Mister D: Penny wrote in to tell us that there was an interview with Maggie on the editorial page of today’s NYT’s. Of course, Bette and Prez Clinton were discussed…and the party in Maggie’s honor. Penny was one of the lucky ones that attended. Anyway, thanks to Penny for the tip!
March 29, 2005
THE CITY LIFE
Street Gardening With Maggie and Bette
By FRANCIS X. CLINES
When the two-fisted singer Bette Midler took on Rudolph Giuliani six years ago, rescuing scores of flourishing street gardens from the City Hall auctioneer’s gavel, happy community groups were entitled to write their good fortune off to a passing touch of noblesse oblige. But it turns out the Divine Miss M is in it for the long run.
“Oh no, Ms. Midler don’t mind coming back, getting down and dirty with me – brings her own tools,” said Maggie Burnett, one of the city’s legendary street gardeners, who tills a narrow, vacant-lot parcel on West 149th Street, just off Broadway.
Having fought off addicts and aphids for three decades, Ms. Burnett watched in desperation as the Giuliani administration put her verdant patch of squatter’s land up for sale in 1999. There was similar gloom across leafy swatches in the five boroughs. But Ms. Midler strode in at the last minute, buying up dozens of endangered neighborhood gardens through a rescue organization she calls the New York Restoration Project.
The singer put extra money into upgrading the 149th Street plot, officially named it Maggie’s Garden, appointed Ms. Burnett the manager, and even showed up with President Bill Clinton for a dedication. “That was one wonderful day,” said Ms. Burnett, whose enduring gratitude is lately mixed with a determination to find spring.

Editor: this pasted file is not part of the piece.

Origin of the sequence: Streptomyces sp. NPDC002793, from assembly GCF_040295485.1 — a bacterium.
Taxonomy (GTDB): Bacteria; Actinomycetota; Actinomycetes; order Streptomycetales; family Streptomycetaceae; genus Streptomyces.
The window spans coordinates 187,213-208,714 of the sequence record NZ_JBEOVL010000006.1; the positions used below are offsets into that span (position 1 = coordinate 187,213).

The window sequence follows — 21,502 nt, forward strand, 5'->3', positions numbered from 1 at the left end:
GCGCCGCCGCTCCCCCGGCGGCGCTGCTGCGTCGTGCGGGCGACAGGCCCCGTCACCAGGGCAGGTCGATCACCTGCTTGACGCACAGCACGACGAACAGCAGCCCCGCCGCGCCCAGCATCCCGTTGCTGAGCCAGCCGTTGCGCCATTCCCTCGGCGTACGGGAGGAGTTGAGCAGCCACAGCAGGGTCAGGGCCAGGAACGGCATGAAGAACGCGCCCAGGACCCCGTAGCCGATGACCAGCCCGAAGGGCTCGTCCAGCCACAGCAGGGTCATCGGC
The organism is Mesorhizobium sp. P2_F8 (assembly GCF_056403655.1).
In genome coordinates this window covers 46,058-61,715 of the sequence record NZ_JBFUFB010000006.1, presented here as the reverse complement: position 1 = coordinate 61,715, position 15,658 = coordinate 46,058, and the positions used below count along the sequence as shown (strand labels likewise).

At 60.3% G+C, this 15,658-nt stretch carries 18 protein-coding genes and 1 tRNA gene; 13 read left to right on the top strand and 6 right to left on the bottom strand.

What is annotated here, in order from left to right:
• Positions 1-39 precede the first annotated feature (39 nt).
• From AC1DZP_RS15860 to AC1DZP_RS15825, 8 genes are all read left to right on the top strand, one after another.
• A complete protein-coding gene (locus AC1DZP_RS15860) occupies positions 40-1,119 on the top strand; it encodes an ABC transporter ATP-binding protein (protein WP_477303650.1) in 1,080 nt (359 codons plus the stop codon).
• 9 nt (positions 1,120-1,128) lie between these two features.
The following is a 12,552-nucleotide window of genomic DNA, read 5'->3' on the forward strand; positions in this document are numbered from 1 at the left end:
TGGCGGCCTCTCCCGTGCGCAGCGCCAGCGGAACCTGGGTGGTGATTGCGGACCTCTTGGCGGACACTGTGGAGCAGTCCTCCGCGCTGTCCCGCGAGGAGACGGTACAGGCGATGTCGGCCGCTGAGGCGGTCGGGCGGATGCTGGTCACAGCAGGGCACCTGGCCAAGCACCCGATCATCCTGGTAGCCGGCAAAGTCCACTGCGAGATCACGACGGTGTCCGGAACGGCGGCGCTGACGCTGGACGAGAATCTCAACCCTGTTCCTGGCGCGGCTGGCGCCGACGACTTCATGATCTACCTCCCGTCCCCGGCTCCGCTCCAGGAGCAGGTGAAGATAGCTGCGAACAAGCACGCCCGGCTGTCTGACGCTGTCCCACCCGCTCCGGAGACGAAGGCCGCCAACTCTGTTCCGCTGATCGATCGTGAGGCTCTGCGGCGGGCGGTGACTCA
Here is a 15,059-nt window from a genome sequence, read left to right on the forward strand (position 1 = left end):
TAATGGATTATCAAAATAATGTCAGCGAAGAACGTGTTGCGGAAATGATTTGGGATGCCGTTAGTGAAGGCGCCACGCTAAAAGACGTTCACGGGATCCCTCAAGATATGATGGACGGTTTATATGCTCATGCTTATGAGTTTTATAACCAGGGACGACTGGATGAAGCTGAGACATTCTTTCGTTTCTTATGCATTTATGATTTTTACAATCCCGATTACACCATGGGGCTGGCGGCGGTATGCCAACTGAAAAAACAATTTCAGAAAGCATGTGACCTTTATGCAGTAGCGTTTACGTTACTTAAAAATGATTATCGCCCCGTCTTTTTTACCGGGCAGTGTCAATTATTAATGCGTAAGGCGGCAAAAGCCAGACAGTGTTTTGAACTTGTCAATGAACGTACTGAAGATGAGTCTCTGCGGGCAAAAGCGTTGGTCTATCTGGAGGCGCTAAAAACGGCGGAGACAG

“Tomatoes,” she recited, anticipating her growing season. “Beans, green peppers, bell peppers, collard greens.” Ms. Burnett continued through an urban cornucopia that seemed pure fantasy as she stood amid the dregs of a perverse spring snowfall. The bare sign of vernal possibilities on the street was a twittering couple of birds confidently bolstering a nest inside the hollow cross pipe of a street lamp above the snaking traffic of Broadway.
But Ms. Burnett could see well beyond to another growing season. “We’ll soon be turning the soil,” she promised. Her faith in the earth is particularly poignant for being ringed by a relentless horizon of asphalt and walk-up flats. Ms. Midler’s restoration group is driving all manner of city improvements, from large-scale resurrection of waterfront tracts to spectacular turnarounds in public parks like Fort Tryon. But the humbler squatter’s gardens now preserved into perpetuity are the ultimate sights for sore eyes.
Mr. Giuliani may have been dubbed America’s Mayor, but hardly on West 149th. There reigns Ms. Burnett, invoking Bette Midler for another harvest. “She does come to visit her garden,” Maggie the manager said with great satisfaction of Bette the singer.